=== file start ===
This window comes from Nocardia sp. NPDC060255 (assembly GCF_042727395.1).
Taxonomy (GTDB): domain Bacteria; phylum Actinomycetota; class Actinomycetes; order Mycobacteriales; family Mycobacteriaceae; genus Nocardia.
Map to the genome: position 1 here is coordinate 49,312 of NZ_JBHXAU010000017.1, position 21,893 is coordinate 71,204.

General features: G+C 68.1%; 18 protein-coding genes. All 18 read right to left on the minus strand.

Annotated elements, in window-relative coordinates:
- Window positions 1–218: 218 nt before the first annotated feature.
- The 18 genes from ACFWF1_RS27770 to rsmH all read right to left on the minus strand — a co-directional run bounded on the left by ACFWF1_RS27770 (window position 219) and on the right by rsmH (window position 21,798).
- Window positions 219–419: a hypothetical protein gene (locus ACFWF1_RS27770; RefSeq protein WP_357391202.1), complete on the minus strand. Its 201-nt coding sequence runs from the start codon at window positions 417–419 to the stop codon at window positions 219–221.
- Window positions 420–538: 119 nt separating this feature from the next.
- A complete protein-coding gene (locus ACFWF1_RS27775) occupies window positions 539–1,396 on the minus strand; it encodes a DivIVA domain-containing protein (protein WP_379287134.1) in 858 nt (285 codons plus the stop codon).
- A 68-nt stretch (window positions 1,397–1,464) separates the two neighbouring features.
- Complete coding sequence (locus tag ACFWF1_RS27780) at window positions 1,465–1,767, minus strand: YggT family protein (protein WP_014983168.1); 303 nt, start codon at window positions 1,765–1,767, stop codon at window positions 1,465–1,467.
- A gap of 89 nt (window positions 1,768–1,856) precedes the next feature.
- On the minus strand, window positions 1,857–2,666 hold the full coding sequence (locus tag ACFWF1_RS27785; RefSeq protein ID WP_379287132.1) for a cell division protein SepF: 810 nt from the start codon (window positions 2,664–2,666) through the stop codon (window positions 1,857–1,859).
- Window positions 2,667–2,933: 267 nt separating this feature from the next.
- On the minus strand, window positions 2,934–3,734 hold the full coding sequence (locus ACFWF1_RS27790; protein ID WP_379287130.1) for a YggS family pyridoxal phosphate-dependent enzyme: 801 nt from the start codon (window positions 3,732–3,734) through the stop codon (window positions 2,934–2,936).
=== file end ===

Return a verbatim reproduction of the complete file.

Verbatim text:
This window comes from Nocardia sp. NPDC060255 (assembly GCF_042727395.1).
Taxonomy (GTDB): domain Bacteria; phylum Actinomycetota; class Actinomycetes; order Mycobacteriales; family Mycobacteriaceae; genus Nocardia.
Map to the genome: position 1 here is coordinate 49,312 of NZ_JBHXAU010000017.1, position 21,893 is coordinate 71,204.

General features: G+C 68.1%; 18 protein-coding genes. All 18 read right to left on the minus strand.

Annotated elements, in window-relative coordinates:
- Window positions 1–218: 218 nt before the first annotated feature.
- The 18 genes from ACFWF1_RS27770 to rsmH all read right to left on the minus strand — a co-directional run bounded on the left by ACFWF1_RS27770 (window position 219) and on the right by rsmH (window position 21,798).
- Window positions 219–419: a hypothetical protein gene (locus ACFWF1_RS27770; RefSeq protein WP_357391202.1), complete on the minus strand. Its 201-nt coding sequence runs from the start codon at window positions 417–419 to the stop codon at window positions 219–221.
- Window positions 420–538: 119 nt separating this feature from the next.
- A complete protein-coding gene (locus ACFWF1_RS27775) occupies window positions 539–1,396 on the minus strand; it encodes a DivIVA domain-containing protein (protein WP_379287134.1) in 858 nt (285 codons plus the stop codon).
- A 68-nt stretch (window positions 1,397–1,464) separates the two neighbouring features.
- Complete coding sequence (locus tag ACFWF1_RS27780) at window positions 1,465–1,767, minus strand: YggT family protein (protein WP_014983168.1); 303 nt, start codon at window positions 1,765–1,767, stop codon at window positions 1,465–1,467.
- A gap of 89 nt (window positions 1,768–1,856) precedes the next feature.
- On the minus strand, window positions 1,857–2,666 hold the full coding sequence (locus tag ACFWF1_RS27785; RefSeq protein ID WP_379287132.1) for a cell division protein SepF: 810 nt from the start codon (window positions 2,664–2,666) through the stop codon (window positions 1,857–1,859).
- Window positions 2,667–2,933: 267 nt separating this feature from the next.
- On the minus strand, window positions 2,934–3,734 hold the full coding sequence (locus ACFWF1_RS27790; protein ID WP_379287130.1) for a YggS family pyridoxal phosphate-dependent enzyme: 801 nt from the start codon (window positions 3,732–3,734) through the stop codon (window positions 2,934–2,936).